Malaysians are a culturally diverse lot but one common thread is their fascination with the supernatural. Whether you are Chinese, Indian or Malay, stories of ghostly encounters are part and parcel of the Malaysian experience.
While our spooks look nothing like the Twilight films' vampire heartthrob Edward Cullen, the local spirits, ghosts and ghouls are, indeed, hauntingly real for some.
Weighing in on the subject of Malaysians' fascination with the supernatural, Universiti Sains Malaysia (USM) associate professor Dr Muhammad Azizan Sabjan from the School of Humanities (philosophy and civilisation section), explains that from an Islamic perspective, jinns do exist.
“The main difference between them and us is that they are invisible. Only those bestowed special skills or talent' by God can see them,” he explains.
“So, the belief in the existence of jinns in modern times is not superstitious but the way one conducts certain ceremonies to appease them, is,” he adds.
But ghosts have been unfairly blamed whenever something goes wrong, Xiao En Cultural Endowment chief executive officer Dr Ong Seng Huat opines.
Dr Ong, who is also a Taoist high priest and a visiting professor to China's National Overseas Chinese University (faculty of religious and cultural studies), says the supernatural is a convenient excuse and one that is widely accepted even today.
“For instance, mass hysteria happens when one loses coordination, consciousness of identity, feeling and body movement. You read about it happening in schools a lot lately. Is it the doing of a spirit or are pressure and stress really the culprits?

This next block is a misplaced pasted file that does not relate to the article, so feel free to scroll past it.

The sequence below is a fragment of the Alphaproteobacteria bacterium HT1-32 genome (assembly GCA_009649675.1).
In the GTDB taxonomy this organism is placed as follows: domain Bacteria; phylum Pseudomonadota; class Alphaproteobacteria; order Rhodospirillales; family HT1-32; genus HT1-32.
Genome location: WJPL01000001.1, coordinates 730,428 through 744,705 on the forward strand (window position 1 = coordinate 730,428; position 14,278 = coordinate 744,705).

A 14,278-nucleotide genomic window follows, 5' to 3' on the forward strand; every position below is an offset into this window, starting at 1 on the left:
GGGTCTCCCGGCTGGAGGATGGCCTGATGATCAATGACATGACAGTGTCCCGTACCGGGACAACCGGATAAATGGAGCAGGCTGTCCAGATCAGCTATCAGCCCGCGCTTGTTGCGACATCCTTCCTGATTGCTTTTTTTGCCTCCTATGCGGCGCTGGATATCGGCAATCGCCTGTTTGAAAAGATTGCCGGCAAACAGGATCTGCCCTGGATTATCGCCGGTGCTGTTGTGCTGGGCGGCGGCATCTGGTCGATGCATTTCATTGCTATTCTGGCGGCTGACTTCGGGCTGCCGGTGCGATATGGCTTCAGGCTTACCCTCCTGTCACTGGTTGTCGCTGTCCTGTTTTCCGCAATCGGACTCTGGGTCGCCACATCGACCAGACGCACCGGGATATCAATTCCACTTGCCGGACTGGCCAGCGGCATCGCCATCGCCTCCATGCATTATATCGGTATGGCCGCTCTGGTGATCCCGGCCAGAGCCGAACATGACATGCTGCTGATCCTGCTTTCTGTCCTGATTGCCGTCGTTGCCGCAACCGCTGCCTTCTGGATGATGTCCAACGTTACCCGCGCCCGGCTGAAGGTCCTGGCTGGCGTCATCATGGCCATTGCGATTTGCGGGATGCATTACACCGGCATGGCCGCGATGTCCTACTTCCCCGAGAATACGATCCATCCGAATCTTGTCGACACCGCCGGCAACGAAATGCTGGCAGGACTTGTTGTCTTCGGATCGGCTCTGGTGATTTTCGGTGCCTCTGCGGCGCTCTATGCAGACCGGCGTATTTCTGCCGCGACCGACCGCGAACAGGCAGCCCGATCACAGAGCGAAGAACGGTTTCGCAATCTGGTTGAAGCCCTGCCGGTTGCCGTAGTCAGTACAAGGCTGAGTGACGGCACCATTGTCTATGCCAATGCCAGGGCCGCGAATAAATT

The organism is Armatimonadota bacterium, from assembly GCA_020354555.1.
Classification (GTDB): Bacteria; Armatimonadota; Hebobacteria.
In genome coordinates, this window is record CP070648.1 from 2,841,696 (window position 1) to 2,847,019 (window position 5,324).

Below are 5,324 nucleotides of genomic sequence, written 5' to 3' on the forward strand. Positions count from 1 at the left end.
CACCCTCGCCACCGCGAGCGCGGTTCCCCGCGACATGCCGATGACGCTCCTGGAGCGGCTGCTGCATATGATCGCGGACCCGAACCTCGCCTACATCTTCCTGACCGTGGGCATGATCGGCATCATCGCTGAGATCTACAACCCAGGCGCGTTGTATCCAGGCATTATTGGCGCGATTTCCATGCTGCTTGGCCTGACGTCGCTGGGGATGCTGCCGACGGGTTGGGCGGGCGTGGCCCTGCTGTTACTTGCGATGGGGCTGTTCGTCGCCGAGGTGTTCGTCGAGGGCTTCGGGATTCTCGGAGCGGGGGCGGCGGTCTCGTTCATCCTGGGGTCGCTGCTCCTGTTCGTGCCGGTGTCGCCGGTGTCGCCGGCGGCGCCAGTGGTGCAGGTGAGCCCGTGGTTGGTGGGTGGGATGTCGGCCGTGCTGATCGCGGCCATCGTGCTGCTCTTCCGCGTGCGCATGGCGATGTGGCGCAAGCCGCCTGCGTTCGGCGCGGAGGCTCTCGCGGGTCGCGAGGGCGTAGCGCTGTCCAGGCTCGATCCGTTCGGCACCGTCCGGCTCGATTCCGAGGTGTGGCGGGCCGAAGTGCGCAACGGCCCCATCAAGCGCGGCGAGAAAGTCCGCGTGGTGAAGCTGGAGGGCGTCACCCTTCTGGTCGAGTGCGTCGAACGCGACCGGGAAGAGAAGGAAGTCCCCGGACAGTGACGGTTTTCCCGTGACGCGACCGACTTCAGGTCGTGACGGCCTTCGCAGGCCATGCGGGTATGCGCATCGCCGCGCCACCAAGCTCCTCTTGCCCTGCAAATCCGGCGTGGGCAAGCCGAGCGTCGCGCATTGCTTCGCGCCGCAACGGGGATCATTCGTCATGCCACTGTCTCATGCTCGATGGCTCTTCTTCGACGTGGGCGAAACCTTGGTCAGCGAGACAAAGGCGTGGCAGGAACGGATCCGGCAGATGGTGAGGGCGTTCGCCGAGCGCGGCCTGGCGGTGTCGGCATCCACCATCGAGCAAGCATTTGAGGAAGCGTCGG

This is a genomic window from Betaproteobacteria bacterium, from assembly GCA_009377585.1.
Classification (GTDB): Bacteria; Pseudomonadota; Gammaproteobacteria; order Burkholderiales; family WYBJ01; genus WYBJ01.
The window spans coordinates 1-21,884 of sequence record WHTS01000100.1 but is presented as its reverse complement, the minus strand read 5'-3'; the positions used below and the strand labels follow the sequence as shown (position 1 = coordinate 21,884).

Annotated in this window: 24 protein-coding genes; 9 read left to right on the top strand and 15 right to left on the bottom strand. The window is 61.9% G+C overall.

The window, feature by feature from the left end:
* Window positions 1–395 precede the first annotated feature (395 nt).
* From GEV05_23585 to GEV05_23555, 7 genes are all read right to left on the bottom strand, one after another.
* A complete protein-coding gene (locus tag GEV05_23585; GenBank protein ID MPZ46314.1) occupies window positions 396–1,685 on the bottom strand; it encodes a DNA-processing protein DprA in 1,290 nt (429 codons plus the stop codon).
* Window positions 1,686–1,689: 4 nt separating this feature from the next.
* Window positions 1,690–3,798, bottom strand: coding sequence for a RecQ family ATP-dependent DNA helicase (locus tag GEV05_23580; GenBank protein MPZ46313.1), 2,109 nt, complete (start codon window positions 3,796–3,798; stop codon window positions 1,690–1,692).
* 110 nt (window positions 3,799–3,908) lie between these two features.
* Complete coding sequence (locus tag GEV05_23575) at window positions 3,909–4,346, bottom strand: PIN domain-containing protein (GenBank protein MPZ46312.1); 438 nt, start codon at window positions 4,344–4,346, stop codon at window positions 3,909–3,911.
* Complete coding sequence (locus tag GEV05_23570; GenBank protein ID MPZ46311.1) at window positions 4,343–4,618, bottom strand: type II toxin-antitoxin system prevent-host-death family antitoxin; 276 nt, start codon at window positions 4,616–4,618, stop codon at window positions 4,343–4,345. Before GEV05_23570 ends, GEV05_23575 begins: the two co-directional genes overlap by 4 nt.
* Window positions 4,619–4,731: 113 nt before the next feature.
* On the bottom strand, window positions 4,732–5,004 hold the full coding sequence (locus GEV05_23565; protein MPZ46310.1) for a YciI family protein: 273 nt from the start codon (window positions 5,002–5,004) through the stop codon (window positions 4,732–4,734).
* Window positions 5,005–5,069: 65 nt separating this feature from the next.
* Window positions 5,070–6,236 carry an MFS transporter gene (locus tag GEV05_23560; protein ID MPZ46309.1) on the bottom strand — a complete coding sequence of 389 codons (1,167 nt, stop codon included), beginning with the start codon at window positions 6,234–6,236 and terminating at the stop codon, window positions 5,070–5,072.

“People sympathise when you tell them that you are disturbed' by a ghost or someone has placed a hex on you; but admit to being mentally ill and you will be shunned. So mental illness is often passed off as a ghostly encounter,” he explains.
However, ghostly encounters are not to be dismissed, he says.
For the Chinese, there are ancient textbooks that list down symptoms of patients' ailments based on the type of ghosts they encountered.
“The old Chinese physicians were learned people who addressed all these problems. They didn't just blame it on the supernatural,” says Dr Ong.
In ancient China, he says, the ashes of paper talisman with Chinese writings actually had medicinal properties. The paper dispensed to patients who claimed to have been afflicted by ghosts was made from plants like ginger and bamboo leaves.
“And jossticks in the old days had aromatherapy benefits. These days, the talisman handed out may cause more harm than good. I don't even know what they are made of.”
Dr Ong says society's belief in the supernatural has its pros: “When you believe in the realm of the ghosts and gods, you will be more inclined to do good for fear of the repercussions.” - By Christina Chin